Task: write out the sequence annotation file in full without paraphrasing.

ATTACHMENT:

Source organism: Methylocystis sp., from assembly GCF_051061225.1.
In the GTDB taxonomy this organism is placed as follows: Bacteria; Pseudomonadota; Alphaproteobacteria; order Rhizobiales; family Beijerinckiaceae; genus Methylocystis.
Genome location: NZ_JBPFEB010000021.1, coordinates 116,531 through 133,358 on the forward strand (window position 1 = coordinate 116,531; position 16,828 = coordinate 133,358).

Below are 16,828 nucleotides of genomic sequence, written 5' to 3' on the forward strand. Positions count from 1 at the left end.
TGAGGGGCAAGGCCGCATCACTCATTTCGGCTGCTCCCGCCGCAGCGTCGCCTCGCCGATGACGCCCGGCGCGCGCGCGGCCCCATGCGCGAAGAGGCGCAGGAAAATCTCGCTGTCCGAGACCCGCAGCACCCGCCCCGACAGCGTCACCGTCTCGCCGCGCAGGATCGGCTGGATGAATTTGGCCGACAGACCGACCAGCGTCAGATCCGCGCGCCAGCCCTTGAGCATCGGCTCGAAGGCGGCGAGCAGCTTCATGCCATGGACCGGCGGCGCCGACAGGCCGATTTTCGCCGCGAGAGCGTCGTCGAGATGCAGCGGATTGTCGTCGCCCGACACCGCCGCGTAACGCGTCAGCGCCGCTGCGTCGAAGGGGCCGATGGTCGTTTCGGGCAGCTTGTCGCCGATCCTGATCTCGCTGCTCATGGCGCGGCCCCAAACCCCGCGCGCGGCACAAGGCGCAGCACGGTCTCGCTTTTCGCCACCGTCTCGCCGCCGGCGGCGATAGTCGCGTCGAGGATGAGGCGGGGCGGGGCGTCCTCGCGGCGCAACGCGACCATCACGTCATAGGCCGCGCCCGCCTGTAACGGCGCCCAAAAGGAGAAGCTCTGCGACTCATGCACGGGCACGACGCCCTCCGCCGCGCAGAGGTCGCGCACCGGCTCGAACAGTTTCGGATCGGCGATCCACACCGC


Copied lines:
Source organism: Methylocystis sp., from assembly GCF_051061225.1.
In the GTDB taxonomy this organism is placed as follows: Bacteria; Pseudomonadota; Alphaproteobacteria; order Rhizobiales; family Beijerinckiaceae; genus Methylocystis.
Genome location: NZ_JBPFEB010000021.1, coordinates 116,531 through 133,358 on the forward strand (window position 1 = coordinate 116,531; position 16,828 = coordinate 133,358).

Below are 16,828 nucleotides of genomic sequence, written 5' to 3' on the forward strand. Positions count from 1 at the left end.
TGAGGGGCAAGGCCGCATCACTCATTTCGGCTGCTCCCGCCGCAGCGTCGCCTCGCCGATGACGCCCGGCGCGCGCGCGGCCCCATGCGCGAAGAGGCGCAGGAAAATCTCGCTGTCCGAGACCCGCAGCACCCGCCCCGACAGCGTCACCGTCTCGCCGCGCAGGATCGGCTGGATGAATTTGGCCGACAGACCGACCAGCGTCAGATCCGCGCGCCAGCCCTTGAGCATCGGCTCGAAGGCGGCGAGCAGCTTCATGCCATGGACCGGCGGCGCCGACAGGCCGATTTTCGCCGCGAGAGCGTCGTCGAGATGCAGCGGATTGTCGTCGCCCGACACCGCCGCGTAACGCGTCAGCGCCGCTGCGTCGAAGGGGCCGATGGTCGTTTCGGGCAGCTTGTCGCCGATCCTGATCTCGCTGCTCATGGCGCGGCCCCAAACCCCGCGCGCGGCACAAGGCGCAGCACGGTCTCGCTTTTCGCCACCGTCTCGCCGCCGGCGGCGATAGTCGCGTCGAGGATGAGGCGGGGCGGGGCGTCCTCGCGGCGCAACGCGACCATCACGTCATAGGCCGCGCCCGCCTGTAACGGCGCCCAAAAGGAGAAGCTCTGCGACTCATGCACGGGCACGACGCCCTCCGCCGCGCAGAGGTCGCGCACCGGCTCGAACAGTTTCGGATCGGCGATCCACACCGC